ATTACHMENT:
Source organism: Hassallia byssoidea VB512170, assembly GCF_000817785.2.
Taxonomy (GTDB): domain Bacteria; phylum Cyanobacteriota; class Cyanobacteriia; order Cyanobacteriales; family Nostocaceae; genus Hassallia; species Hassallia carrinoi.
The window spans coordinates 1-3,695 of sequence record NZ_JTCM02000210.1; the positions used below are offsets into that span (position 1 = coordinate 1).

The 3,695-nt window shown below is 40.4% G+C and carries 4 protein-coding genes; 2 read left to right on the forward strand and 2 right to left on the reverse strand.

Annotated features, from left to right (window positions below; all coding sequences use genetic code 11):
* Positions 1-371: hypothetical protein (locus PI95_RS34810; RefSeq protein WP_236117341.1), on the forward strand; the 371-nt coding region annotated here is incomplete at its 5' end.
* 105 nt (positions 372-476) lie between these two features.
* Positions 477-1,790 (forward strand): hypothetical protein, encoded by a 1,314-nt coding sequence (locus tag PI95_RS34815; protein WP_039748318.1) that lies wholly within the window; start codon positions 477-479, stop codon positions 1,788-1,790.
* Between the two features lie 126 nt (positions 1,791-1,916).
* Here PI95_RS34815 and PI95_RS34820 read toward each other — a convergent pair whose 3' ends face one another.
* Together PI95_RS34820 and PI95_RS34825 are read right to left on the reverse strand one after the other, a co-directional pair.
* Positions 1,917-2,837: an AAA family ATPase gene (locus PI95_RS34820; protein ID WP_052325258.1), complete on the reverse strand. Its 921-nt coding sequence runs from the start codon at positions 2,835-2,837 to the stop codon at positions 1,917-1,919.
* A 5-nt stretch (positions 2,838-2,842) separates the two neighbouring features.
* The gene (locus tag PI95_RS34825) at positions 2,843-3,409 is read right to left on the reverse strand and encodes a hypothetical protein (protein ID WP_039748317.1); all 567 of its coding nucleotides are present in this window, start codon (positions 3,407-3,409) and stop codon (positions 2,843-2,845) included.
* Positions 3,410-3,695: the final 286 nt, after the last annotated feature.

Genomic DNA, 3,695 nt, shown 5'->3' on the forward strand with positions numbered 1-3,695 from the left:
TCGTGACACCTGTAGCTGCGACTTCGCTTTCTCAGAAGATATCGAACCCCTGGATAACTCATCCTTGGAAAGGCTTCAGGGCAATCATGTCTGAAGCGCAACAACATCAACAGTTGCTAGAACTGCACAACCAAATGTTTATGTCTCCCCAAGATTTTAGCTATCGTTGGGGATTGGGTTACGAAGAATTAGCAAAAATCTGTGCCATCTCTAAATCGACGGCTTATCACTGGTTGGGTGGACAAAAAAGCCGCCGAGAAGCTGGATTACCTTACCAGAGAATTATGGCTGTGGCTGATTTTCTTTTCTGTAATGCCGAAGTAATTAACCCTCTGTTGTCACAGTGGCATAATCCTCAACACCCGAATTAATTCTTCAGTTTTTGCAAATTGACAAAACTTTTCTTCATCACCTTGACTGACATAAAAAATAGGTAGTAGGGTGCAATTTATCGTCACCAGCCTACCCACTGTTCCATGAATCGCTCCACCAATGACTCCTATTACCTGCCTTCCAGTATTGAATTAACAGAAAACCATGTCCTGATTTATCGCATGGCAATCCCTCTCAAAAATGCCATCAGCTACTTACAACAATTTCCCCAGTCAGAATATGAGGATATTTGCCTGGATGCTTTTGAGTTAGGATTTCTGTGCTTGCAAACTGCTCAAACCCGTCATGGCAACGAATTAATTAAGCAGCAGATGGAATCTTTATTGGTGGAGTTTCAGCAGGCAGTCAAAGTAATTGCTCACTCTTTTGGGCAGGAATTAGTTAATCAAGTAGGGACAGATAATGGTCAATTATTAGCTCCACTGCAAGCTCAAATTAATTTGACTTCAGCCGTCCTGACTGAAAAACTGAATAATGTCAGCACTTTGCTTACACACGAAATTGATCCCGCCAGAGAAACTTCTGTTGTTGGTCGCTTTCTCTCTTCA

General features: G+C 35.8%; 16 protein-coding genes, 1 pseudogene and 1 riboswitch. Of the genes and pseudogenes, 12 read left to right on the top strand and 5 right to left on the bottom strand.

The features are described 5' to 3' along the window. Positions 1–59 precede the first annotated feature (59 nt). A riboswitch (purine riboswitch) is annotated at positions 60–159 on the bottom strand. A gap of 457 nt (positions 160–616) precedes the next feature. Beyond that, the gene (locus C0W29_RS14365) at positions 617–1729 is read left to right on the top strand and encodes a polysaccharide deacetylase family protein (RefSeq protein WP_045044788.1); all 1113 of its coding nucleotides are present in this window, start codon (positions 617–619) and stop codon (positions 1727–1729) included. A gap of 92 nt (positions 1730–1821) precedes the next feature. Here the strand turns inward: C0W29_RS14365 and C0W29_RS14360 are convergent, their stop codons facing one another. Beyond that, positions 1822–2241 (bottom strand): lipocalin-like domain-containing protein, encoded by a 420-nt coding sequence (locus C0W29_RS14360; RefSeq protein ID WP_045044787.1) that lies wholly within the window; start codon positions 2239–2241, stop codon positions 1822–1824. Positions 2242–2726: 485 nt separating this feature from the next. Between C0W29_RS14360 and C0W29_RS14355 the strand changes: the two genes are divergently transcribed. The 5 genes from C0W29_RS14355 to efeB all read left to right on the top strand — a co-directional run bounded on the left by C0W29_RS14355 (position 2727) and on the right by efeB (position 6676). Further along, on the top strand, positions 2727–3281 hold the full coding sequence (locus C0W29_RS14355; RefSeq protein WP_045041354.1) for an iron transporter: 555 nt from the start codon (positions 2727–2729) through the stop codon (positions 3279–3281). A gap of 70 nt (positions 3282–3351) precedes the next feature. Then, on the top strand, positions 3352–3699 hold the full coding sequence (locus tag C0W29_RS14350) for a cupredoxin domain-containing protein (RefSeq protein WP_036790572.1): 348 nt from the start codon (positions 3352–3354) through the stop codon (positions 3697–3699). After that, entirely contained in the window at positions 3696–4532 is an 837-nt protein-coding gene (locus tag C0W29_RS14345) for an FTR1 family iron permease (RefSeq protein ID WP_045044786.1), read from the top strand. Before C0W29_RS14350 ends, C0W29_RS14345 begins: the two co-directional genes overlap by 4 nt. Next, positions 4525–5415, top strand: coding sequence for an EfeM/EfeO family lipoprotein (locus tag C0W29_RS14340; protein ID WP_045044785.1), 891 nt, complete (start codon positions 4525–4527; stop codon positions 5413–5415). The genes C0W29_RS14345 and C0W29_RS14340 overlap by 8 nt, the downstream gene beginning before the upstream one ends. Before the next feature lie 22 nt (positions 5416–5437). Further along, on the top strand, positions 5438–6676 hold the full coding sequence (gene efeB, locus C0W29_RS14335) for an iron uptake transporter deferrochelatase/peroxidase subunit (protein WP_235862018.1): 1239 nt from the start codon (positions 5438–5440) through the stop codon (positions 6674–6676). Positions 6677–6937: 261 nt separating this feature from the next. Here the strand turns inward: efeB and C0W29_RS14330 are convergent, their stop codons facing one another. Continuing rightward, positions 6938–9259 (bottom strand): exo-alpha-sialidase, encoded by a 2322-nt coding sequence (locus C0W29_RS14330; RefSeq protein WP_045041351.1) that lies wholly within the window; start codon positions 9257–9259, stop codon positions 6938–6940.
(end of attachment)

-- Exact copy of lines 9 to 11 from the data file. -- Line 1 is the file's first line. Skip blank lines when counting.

* Between the two features lie 126 nt (positions 1,791-1,916).
* Here PI95_RS34815 and PI95_RS34820 read toward each other — a convergent pair whose 3' ends face one another.
* Together PI95_RS34820 and PI95_RS34825 are read right to left on the reverse strand one after the other, a co-directional pair.